Ghana has assumed chairmanship of the African Leadership Conference on Space Science and Technology for Sustainable Development (ALC) for the next two years, to help harness space science and technology for the betterment of the human condition in Africa.
ALC also seeks to promote active and regular engagements and interactions among African political leaders and its professionals and scientists, with the goal of building a vibrant Africa partnership in space science and technology.
Ghana was selected at the on-going 5th ALC congress in Accra which focuses on giving African member states the opportunity to share their space aspirations, knowledge, experience and the lessons learned in their day-to-day space-related activities and foster collaboration.
ALC was established through the collaborative effort of the governments of Algeria, Kenya, Nigeria and South Africa, and is patronised by space professionals, academics, researchers and policy makers across the African continent and in the Diaspora.
Speaking on the “Need for Space Law Capacity Building in Africa,” Dr Tare Brisibe, Chairman of the Legal Sub-committee of Committee for the Peaceful Uses of Outer Space (COPUOS) called for increased knowledge of the legal framework within which space activities were carried out.
He said capacity building was of paramount importance to national, regional and international efforts to further develop the practical aspects of space science and technology.
Dr Brisibe encouraged participants to visit the Space Law Website to familiarise themselves with the Treaty status database, the national space legislation database, Bilateral and multilateral agreements database and the Directory on educational opportunities in Space Law.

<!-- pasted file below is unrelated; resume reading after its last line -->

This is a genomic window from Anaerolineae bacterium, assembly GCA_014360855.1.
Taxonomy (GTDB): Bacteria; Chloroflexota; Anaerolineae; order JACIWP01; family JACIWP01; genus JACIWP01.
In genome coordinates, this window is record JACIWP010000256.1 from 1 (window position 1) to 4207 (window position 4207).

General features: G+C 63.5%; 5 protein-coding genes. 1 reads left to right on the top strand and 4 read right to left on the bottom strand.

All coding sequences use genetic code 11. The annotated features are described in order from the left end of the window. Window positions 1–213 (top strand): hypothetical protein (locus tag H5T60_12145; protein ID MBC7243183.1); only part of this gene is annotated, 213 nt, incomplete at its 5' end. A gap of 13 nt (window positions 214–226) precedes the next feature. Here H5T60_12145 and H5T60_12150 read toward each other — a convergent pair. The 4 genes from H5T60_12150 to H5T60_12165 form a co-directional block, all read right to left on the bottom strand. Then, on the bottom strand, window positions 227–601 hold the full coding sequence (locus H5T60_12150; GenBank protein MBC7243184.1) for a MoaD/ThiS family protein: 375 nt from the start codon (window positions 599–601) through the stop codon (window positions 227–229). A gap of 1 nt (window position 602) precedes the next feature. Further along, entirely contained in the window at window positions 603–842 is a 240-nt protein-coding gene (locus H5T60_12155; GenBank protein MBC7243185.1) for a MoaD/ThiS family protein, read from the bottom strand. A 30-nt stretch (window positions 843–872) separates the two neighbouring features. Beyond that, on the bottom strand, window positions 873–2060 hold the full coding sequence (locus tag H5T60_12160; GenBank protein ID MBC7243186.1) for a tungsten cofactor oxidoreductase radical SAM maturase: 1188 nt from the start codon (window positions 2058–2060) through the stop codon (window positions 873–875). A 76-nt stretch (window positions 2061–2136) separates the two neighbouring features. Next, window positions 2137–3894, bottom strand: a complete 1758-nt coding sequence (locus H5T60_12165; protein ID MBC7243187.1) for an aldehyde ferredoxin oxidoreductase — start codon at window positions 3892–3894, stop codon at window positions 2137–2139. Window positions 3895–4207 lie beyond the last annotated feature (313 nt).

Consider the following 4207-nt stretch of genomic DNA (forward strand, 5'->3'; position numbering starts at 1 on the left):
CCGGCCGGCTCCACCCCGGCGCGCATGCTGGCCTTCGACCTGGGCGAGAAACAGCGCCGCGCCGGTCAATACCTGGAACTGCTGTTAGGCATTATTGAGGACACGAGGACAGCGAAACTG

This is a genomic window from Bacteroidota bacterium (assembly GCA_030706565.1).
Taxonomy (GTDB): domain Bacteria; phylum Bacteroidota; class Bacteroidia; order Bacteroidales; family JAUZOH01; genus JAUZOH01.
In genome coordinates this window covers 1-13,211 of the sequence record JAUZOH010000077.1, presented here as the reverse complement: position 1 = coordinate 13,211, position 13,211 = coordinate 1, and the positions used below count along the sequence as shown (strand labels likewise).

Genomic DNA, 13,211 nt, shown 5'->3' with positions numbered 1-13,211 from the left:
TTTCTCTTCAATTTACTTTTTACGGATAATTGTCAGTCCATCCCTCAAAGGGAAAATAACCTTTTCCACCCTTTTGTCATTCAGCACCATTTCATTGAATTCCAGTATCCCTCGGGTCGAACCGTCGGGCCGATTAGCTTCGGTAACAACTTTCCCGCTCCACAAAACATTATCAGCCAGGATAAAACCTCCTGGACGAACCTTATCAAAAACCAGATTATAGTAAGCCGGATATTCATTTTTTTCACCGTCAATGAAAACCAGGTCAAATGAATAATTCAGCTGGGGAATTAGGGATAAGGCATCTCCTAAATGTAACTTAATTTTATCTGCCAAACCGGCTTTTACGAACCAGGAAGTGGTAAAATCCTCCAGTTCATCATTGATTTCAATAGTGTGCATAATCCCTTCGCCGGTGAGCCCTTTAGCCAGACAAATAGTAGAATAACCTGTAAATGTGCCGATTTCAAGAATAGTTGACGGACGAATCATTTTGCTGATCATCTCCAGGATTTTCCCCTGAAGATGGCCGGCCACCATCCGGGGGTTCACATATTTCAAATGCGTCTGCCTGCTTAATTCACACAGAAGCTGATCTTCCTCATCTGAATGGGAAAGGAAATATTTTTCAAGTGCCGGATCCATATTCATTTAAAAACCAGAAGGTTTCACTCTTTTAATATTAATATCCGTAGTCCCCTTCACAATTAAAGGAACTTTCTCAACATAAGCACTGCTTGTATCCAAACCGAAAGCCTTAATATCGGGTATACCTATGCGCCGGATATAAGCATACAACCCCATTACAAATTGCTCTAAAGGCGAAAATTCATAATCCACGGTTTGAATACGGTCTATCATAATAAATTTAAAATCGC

He said in the Implementation of the Law, States could not invoke legal procedures of national systems for not complying with international rules, citing Article 27 of the 1969 Vienna Convention on the Law of Treaties.
He said states had complete freedom on how they fulfilled their international obligations and incorporation techniques based on Constitutional procedures.
Dr Brisibe suggested the building of capacity and establishment of a pool of knowledgeable professionals in the area of space law in Africa, to participate in the international codification of space law, and ensure the domestic legislative implementation of relevant principles.
Ms Lulekwa Makapela of the National Earth Observations and Space Secretariat (NEOSS) of South Africa, said Satellite Remote Sensing was the sensing of the earth from outer space by making use of the properties of electromagnetic waves emitted.
On the objectives of legal principles, she mentioned equal rights for states to carry out remote sensing, national authorization for persons and entities, and promoting the protection of the Earth’s natural environment and humankind from natural disasters.
She said the nature of the principles was non-binding, unenforceable, widely accepted by civilized nations and international organisations, and accepted as customary international law.
Mr. Yaw O. M. Nyampong from the Centre for Research in Air and Space Law, Faculty of Law, McGill University in Montreal, Canada, who spoke on “Environmental concerns in Outer Space,” said there had been 10 cases of space system failures leading to dispersal of radioactive material.
“This radioactive debris really exacerbates the problem and poses severe challenges for the sustainable exploration and use of outer space”, he said.
Mr Nyampong noted that to mitigate the problem, Article IX of the Outer Space Treaty required that States in the exploration and use of outer space exercised due regard for the corresponding interests of all other states.
The Accra ALC conference is being co-organized by the Ministry of Environment, Science, Technology and Innovation in collaboration with the Ghana Space Science and Technology Institute.
Others stakeholders are the Center for Remote Sensing of Ghana and the United Nations Office for Outer Space Affairs.
The event was supported by the European Space Agency and National Aeronautics and Space Administration with further collaborations from other space Agencies in Asia and the Pacific. GNA